King Sigismund Chapel

at Cracow cathedral (1515 - 1533)

ISBN: 978-83-89831-14
Liczba stron: 376
Rok wydania: 2012
Wydania: 1 (IRSA)

Stanisław Mossakowski

(b. 1937 in Sambor, in the present-day Ukraine) graduated from the Jagiellonian University in Cracow in 1958; former director of the Institute of Art of the Polish Academy of Sciences in Warsaw (now the chairman of the Institute’s Research Council); member of a number of Polish as well as international scientific societies (Ateneo Veneto in Venice, Accademia Clementina in Bologna, Académie Européenne des Sciences, des Arts et des Lettres in Paris, among others). He specializes in the history of architecture and decorative sculpture, the role of antique tradition in art, Polish-Italian art relations as well as the relationship between art history and the history of ideas. He is the author of a number of books, as well as more than 130 articles and treatises. He has received numerous awards (e.g. the Gottfried von Herder Prize of the University of Vienna in 2003).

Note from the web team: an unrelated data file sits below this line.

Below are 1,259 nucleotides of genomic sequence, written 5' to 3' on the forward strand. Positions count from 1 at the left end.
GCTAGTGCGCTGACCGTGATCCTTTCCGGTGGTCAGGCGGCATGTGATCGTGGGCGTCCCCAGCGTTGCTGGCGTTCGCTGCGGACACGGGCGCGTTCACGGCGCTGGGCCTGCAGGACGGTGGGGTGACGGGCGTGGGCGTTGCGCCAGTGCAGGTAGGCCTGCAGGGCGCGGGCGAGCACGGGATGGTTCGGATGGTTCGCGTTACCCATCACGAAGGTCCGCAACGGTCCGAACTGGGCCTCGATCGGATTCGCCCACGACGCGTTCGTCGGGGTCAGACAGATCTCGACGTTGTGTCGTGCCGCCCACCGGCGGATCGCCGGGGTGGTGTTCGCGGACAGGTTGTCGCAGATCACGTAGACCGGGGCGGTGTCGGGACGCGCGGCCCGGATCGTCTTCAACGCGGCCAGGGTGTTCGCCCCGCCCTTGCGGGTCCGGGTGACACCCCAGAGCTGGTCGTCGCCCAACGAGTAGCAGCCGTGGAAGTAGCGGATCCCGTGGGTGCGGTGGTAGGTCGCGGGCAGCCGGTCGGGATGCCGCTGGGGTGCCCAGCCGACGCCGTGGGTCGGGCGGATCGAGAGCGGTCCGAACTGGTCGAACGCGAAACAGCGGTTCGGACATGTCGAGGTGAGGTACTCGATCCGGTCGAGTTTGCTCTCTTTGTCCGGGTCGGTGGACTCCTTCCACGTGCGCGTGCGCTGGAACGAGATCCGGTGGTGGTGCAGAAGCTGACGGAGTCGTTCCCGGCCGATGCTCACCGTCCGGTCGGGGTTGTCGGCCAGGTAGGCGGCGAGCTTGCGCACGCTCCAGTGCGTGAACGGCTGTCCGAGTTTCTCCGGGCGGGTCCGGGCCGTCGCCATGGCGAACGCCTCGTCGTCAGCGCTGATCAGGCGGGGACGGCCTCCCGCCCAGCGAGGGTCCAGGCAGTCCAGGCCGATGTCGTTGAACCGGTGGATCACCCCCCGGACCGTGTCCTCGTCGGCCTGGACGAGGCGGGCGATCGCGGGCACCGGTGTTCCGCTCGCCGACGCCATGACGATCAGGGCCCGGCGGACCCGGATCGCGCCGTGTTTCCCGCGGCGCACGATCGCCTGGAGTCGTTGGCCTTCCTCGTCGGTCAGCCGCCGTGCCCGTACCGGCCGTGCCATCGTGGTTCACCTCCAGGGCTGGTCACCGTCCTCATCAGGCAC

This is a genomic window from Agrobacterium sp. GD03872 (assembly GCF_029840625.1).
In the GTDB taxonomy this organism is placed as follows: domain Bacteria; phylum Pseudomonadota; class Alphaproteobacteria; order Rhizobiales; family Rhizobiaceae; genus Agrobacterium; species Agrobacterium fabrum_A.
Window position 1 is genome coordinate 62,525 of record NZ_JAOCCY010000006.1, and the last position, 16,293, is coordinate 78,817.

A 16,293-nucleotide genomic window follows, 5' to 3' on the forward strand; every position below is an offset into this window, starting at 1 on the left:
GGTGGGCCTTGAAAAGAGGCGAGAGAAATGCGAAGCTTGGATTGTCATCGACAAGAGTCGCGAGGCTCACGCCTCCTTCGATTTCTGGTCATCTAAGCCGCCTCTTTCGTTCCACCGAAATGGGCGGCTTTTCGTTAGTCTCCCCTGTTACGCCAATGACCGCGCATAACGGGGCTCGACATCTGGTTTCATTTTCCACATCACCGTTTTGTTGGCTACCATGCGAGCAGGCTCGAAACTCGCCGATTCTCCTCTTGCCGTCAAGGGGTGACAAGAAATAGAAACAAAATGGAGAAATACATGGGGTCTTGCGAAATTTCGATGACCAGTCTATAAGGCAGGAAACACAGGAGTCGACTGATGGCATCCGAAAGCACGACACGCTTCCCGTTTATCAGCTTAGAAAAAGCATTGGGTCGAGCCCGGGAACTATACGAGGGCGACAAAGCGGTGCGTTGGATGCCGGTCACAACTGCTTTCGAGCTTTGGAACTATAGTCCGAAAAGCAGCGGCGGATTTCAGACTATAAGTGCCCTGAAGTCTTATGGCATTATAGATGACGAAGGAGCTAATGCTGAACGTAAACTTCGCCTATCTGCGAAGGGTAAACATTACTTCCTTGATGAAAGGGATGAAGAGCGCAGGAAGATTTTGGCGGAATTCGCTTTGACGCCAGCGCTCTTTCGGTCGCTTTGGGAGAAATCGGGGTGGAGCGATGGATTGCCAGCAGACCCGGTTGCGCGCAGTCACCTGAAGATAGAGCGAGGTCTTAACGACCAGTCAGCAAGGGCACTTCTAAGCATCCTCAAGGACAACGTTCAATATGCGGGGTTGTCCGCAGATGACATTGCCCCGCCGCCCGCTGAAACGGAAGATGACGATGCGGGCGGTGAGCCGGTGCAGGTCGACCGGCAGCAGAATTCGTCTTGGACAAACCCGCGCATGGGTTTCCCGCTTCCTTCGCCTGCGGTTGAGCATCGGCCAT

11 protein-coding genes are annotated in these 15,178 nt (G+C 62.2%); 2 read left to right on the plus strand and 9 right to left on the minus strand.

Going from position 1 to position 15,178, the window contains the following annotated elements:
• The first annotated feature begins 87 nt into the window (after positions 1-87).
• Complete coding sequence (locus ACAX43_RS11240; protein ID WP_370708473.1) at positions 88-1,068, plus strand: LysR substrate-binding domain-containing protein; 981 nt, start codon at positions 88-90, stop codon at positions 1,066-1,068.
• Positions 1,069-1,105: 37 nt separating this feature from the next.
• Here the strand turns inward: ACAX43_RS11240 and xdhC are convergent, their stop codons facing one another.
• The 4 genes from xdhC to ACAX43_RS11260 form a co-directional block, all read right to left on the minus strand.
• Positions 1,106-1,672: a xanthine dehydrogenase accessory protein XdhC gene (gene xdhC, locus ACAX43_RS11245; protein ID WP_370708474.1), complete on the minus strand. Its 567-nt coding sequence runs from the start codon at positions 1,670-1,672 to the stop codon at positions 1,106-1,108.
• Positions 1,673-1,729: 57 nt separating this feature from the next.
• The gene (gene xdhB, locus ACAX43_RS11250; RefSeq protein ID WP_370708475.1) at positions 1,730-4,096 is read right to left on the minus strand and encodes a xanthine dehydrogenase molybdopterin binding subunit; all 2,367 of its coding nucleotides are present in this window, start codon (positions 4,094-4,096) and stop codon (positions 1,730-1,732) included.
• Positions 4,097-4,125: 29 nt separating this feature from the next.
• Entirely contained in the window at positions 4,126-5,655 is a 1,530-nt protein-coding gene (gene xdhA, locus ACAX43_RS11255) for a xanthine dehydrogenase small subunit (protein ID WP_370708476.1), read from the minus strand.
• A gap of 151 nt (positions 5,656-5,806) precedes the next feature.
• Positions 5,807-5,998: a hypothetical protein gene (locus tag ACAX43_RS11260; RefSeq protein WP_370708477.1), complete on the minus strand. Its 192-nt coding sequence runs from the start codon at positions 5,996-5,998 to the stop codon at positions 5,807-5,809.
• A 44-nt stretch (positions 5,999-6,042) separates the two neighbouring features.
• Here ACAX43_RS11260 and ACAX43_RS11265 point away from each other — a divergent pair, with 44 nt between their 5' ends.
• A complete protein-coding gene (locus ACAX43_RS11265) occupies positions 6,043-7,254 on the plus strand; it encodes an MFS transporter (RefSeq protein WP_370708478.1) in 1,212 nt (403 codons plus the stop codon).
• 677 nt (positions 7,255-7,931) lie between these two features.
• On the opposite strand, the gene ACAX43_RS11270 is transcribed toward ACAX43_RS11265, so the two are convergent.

The Sigismund Chapel, a mausoleum erected between 1515–1533 for the King of Poland Sigismund I the Jagiellon at Cracow Cathedral, is universally regarded as the perfect example of High Renaissance architecture north of the Alps. It was designed by Bartolomeo Berrecci who also oversaw its construction and execution of sculptural decoration by a team of Italian and local sculptors. Only a few years younger than Benedetto da Rovezzano (b. 1474), Berrecci presumably took part in the initial stage (1505–1506) of work on the mausoleum of St John Gualbert in Badia di Passignano, probably staying chiefly in the Carrara quarries. In all likelihood it was there that he met Michelangelo and became acquainted with the first project of the mausoleum of Julius II and with the master’s sketches for its decoration (familiarity with the motifs and compositional schemes in the ornamental reliefs carved in the two stages of work on the tomb of Julius II is revealed in numerous parts of the Sigismund Chapel’s decoration). Moreover, Berrecci must have known at least some of Sansovino’s and Rovezzano’s designs of reliefs for the Santa Casa in Loreto (1513–1515), while some of Berrecci’s collaborators may have come from the workshops of these two sculptors. Apart from their own artistic backgrounds which should also be traced back to Rome, mainly to Michelangelo’s workshop and the circle of Raphael, the maestro Bartolomeo himself must have already known the art of the Eternal City by 1515. Particularly noteworthy in the chapel’s decoration are several instances of compositional motifs unquestionably borrowed from the Roman works of Raphael and the artists from his circle. Numerous compositional forms and motifs employed in this structure reveal an amazing concurrence with contemporary achievements of Italian, especially Roman, architecture and art, and the wealth of its relief interior decoration is related to the œuvre of such sculptors as Andrea Sansovino, Andrea Ferrucci and Benedetto da Rovezzano. Very few structures, even in contemporary Italy, showed such an accumulation of forms and thematic motifs of antique provenance as the Cracow mausoleum did. Archaeological fidelity in imitating antique motifs and a departure from Vitruvius’s classical principles have their counterparts in Italian works created concurrently with the Sigismund Chapel.